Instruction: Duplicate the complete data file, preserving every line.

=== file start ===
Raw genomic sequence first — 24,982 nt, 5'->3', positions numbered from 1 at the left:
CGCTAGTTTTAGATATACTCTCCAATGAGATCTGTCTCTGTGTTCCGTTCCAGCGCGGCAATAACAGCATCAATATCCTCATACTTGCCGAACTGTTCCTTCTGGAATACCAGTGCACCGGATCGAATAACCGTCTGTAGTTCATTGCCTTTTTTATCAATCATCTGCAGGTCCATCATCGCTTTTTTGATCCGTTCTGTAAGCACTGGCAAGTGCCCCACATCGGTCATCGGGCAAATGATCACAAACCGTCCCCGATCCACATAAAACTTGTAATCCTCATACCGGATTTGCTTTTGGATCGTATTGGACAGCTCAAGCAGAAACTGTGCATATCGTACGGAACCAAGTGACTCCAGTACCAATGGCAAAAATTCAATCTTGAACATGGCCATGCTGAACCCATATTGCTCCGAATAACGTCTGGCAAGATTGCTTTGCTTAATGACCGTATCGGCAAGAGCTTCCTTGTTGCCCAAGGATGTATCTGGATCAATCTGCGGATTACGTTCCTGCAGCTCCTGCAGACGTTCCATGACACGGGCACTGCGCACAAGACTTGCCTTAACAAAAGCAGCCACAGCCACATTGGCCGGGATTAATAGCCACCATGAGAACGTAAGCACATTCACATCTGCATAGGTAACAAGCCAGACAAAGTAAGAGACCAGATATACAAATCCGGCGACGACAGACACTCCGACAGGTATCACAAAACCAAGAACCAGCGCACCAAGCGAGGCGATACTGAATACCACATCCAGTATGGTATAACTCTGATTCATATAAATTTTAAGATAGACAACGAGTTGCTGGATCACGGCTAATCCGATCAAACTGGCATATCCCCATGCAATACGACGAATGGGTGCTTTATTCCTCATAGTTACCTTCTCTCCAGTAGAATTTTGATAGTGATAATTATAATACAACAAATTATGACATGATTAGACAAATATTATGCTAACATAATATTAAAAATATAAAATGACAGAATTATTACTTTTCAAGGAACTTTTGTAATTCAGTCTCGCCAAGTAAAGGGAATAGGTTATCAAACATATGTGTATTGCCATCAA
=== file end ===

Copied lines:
Raw genomic sequence first — 24,982 nt, 5'->3', positions numbered from 1 at the left:
CGCTAGTTTTAGATATACTCTCCAATGAGATCTGTCTCTGTGTTCCGTTCCAGCGCGGCAATAACAGCATCAATATCCTCATACTTGCCGAACTGTTCCTTCTGGAATACCAGTGCACCGGATCGAATAACCGTCTGTAGTTCATTGCCTTTTTTATCAATCATCTGCAGGTCCATCATCGCTTTTTTGATCCGTTCTGTAAGCACTGGCAAGTGCCCCACATCGGTCATCGGGCAAATGATCACAAACCGTCCCCGATCCACATAAAACTTGTAATCCTCATACCGGATTTGCTTTTGGATCGTATTGGACAGCTCAAGCAGAAACTGTGCATATCGTACGGAACCAAGTGACTCCAGTACCAATGGCAAAAATTCAATCTTGAACATGGCCATGCTGAACCCATATTGCTCCGAATAACGTCTGGCAAGATTGCTTTGCTTAATGACCGTATCGGCAAGAGCTTCCTTGTTGCCCAAGGATGTATCTGGATCAATCTGCGGATTACGTTCCTGCAGCTCCTGCAGACGTTCCATGACACGGGCACTGCGCACAAGACTTGCCTTAACAAAAGCAGCCACAGCCACATTGGCCGGGATTAATAGCCACCATGAGAACGTAAGCACATTCACATCTGCATAGGTAACAAGCCAGACAAAGTAAGAGACCAGATATACAAATCCGGCGACGACAGACACTCCGACAGGTATCACAAAACCAAGAACCAGCGCACCAAGCGAGGCGATACTGAATACCACATCCAGTATGGTATAACTCTGATTCATATAAATTTTAAGATAGACAACGAGTTGCTGGATCACGGCTAATCCGATCAAACTGGCATATCCCCATGCAATACGACGAATGGGTGCTTTATTCCTCATAGTTACCTTCTCTCCAGTAGAATTTTGATAGTGATAATTATAATACAACAAATTATGACATGATTAGACAAATATTATGCTAACATAATATTAAAAATATAAAATGACAGAATTATTACTTTTCAAGGAACTTTTGTAATTCAGTCTCGCCAAGTAAAGGGAATAGGTTATCAAACATATGTGTATTGCCATCAA